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Thunder in the East
Adventure , Drama

1952 | FULLSCREEN | B&W | Quality: Excellent

Alan Ladd

Deborah Kerr

Charles Boyer


$9.99

ALAN LADD LEARNS THAT SATYAGRAHA CAN BE BAD FOR BUSINESS

Alan Ladd is Steve Gibbs - an unscrupulous smuggler with no loyalties except money. It's 1947 and India has just broken free of the British Empire, but a civil war is brewing as Muslims and Hindus continue to clash. Gibbs sees dollar signs in the conflict and decides to take advantage by selling arms to the highest bidder. He lands his plane unannounced in Ghandahar, a province in northern India which is about to be attacked by a Muslim insurgency. But his plans go astray when he finds the local Maharajah (Charles Lung, very poorly cast) is nothing but a playboy and ultimately a coward, and the Prime Minister (Charles Boyer) would rather follow Gandhi's non-violent example to dealing with problems - even at great personal cost. By then it's too late to leave, and the insurgents are about to arrive, and worst or best of all, Ladd meets a woman (Deborah Kerr), which really starts to make things complicated.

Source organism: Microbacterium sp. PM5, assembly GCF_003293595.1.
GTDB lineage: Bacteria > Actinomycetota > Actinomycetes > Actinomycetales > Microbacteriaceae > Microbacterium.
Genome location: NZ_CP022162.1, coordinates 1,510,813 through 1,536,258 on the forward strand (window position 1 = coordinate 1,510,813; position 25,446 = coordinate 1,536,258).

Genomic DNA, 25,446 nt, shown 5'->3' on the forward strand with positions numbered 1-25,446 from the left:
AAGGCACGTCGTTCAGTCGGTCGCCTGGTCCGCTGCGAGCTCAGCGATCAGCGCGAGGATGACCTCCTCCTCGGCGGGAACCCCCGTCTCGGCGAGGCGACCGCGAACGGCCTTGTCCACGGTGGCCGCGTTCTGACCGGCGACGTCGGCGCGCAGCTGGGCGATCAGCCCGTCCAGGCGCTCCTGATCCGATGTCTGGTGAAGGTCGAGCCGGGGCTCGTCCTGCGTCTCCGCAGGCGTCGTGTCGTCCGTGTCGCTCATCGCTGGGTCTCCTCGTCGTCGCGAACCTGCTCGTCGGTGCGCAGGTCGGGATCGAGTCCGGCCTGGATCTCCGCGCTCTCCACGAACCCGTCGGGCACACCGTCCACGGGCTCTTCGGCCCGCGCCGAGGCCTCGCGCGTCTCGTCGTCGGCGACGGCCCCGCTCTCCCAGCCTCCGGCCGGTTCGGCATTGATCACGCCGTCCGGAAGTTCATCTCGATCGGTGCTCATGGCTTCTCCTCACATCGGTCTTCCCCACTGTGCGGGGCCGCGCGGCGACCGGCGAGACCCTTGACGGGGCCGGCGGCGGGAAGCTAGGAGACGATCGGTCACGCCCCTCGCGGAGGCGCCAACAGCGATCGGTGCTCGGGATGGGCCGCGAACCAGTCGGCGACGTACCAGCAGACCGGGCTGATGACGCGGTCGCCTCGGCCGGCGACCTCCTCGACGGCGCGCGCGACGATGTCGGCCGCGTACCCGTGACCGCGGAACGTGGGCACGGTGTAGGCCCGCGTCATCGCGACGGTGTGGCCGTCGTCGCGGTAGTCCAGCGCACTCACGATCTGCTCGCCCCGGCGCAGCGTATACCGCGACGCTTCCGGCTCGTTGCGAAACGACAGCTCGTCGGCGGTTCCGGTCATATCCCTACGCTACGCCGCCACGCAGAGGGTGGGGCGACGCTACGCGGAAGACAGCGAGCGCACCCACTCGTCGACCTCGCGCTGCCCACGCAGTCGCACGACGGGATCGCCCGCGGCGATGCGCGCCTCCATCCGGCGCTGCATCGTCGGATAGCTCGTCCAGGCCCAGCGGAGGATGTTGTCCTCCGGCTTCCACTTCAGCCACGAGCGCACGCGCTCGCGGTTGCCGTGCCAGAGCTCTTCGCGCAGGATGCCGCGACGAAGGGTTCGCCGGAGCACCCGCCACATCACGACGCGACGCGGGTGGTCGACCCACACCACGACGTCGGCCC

Alan Ladd is his vintage self here - tough, no-nonsense and self-assured even when things start to hit the fan - all those traits that served him so well in the Noir genre. Deborah Kerr turns in a very intelligent performance playing a character that has an interesting twist (I won't spoil). She has a quiet depth about her which adds a lot of dignity and grace to a role that a lesser actress might have botched. Charles Boyer puts in a fantastic performance as the ardent Gandhi disciple who puts forward wisdom, prayer, kindness and love to combat not only the violence of the Muslim insurgents (who he refers to as his brothers), but also the reactionary minds of the British, Alan Ladd's greed, and the complete irresponsibility of the Maharajah. Ladd and Boyer have a series of arguments regarding their differing views on how to deal with the insurgency, and through these the film offers some interesting critique of Gandhi's philosophy of non-violent resistance. Boyer's character really goes through hell, and his arc, to me, was the real focal point of the story and one that provokes a lot of questions and thought. Ladd and Kerr work well together and their love story, though fairly predictable, is very sweet. The ending of this film is controversial - some love it, some are disappointed by it, and some are flat-out repulsed. It's thought-provoking - I myself have pondered over it for years - which I consider to be a mark of good filmmaking. I'll leave it to you to judge.

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